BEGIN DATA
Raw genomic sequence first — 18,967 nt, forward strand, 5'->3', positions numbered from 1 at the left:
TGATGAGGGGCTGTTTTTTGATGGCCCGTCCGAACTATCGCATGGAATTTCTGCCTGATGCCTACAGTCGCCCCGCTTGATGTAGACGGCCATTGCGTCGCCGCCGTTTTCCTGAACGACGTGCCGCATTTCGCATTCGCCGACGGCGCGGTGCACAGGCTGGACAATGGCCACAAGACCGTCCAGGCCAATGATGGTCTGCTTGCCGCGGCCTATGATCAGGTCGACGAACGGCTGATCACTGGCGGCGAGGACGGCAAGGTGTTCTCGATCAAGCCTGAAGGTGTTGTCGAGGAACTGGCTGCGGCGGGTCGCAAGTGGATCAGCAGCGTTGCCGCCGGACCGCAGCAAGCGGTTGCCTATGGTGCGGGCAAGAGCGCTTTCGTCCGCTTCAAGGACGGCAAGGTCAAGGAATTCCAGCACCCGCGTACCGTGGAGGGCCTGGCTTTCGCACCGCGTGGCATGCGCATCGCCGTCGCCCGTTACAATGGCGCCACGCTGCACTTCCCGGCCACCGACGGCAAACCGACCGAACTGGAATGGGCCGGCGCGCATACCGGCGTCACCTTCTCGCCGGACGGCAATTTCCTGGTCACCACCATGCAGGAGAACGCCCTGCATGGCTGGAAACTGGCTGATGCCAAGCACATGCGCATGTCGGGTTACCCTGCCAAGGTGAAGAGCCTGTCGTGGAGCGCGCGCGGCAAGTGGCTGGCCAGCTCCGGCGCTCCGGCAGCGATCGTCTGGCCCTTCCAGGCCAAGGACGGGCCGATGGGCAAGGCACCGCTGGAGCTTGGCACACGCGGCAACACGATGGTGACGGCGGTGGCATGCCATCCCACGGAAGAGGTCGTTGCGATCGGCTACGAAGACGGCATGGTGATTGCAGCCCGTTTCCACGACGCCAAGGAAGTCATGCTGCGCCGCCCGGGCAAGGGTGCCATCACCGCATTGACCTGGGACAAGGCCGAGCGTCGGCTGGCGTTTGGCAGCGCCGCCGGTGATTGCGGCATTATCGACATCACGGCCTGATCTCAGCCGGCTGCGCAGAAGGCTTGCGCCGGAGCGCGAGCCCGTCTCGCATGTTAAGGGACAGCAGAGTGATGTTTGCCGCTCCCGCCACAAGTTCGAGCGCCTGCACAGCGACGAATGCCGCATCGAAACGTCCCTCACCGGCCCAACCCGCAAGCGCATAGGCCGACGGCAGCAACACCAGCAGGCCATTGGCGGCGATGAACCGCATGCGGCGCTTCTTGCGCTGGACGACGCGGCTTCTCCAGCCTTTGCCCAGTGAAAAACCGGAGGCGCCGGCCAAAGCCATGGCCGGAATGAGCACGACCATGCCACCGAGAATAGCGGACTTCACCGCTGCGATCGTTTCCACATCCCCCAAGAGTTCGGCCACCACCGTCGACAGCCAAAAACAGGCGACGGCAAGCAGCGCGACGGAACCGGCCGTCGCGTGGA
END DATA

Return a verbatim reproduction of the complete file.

Raw genomic sequence first — 18,967 nt, forward strand, 5'->3', positions numbered from 1 at the left:
TGATGAGGGGCTGTTTTTTGATGGCCCGTCCGAACTATCGCATGGAATTTCTGCCTGATGCCTACAGTCGCCCCGCTTGATGTAGACGGCCATTGCGTCGCCGCCGTTTTCCTGAACGACGTGCCGCATTTCGCATTCGCCGACGGCGCGGTGCACAGGCTGGACAATGGCCACAAGACCGTCCAGGCCAATGATGGTCTGCTTGCCGCGGCCTATGATCAGGTCGACGAACGGCTGATCACTGGCGGCGAGGACGGCAAGGTGTTCTCGATCAAGCCTGAAGGTGTTGTCGAGGAACTGGCTGCGGCGGGTCGCAAGTGGATCAGCAGCGTTGCCGCCGGACCGCAGCAAGCGGTTGCCTATGGTGCGGGCAAGAGCGCTTTCGTCCGCTTCAAGGACGGCAAGGTCAAGGAATTCCAGCACCCGCGTACCGTGGAGGGCCTGGCTTTCGCACCGCGTGGCATGCGCATCGCCGTCGCCCGTTACAATGGCGCCACGCTGCACTTCCCGGCCACCGACGGCAAACCGACCGAACTGGAATGGGCCGGCGCGCATACCGGCGTCACCTTCTCGCCGGACGGCAATTTCCTGGTCACCACCATGCAGGAGAACGCCCTGCATGGCTGGAAACTGGCTGATGCCAAGCACATGCGCATGTCGGGTTACCCTGCCAAGGTGAAGAGCCTGTCGTGGAGCGCGCGCGGCAAGTGGCTGGCCAGCTCCGGCGCTCCGGCAGCGATCGTCTGGCCCTTCCAGGCCAAGGACGGGCCGATGGGCAAGGCACCGCTGGAGCTTGGCACACGCGGCAACACGATGGTGACGGCGGTGGCATGCCATCCCACGGAAGAGGTCGTTGCGATCGGCTACGAAGACGGCATGGTGATTGCAGCCCGTTTCCACGACGCCAAGGAAGTCATGCTGCGCCGCCCGGGCAAGGGTGCCATCACCGCATTGACCTGGGACAAGGCCGAGCGTCGGCTGGCGTTTGGCAGCGCCGCCGGTGATTGCGGCATTATCGACATCACGGCCTGATCTCAGCCGGCTGCGCAGAAGGCTTGCGCCGGAGCGCGAGCCCGTCTCGCATGTTAAGGGACAGCAGAGTGATGTTTGCCGCTCCCGCCACAAGTTCGAGCGCCTGCACAGCGACGAATGCCGCATCGAAACGTCCCTCACCGGCCCAACCCGCAAGCGCATAGGCCGACGGCAGCAACACCAGCAGGCCATTGGCGGCGATGAACCGCATGCGGCGCTTCTTGCGCTGGACGACGCGGCTTCTCCAGCCTTTGCCCAGTGAAAAACCGGAGGCGCCGGCCAAAGCCATGGCCGGAATGAGCACGACCATGCCACCGAGAATAGCGGACTTCACCGCTGCGATCGTTTCCACATCCCCCAAGAGTTCGGCCACCACCGTCGACAGCCAAAAACAGGCGACGGCAAGCAGCGCGACGGAACCGGCCGTCGCGTGGA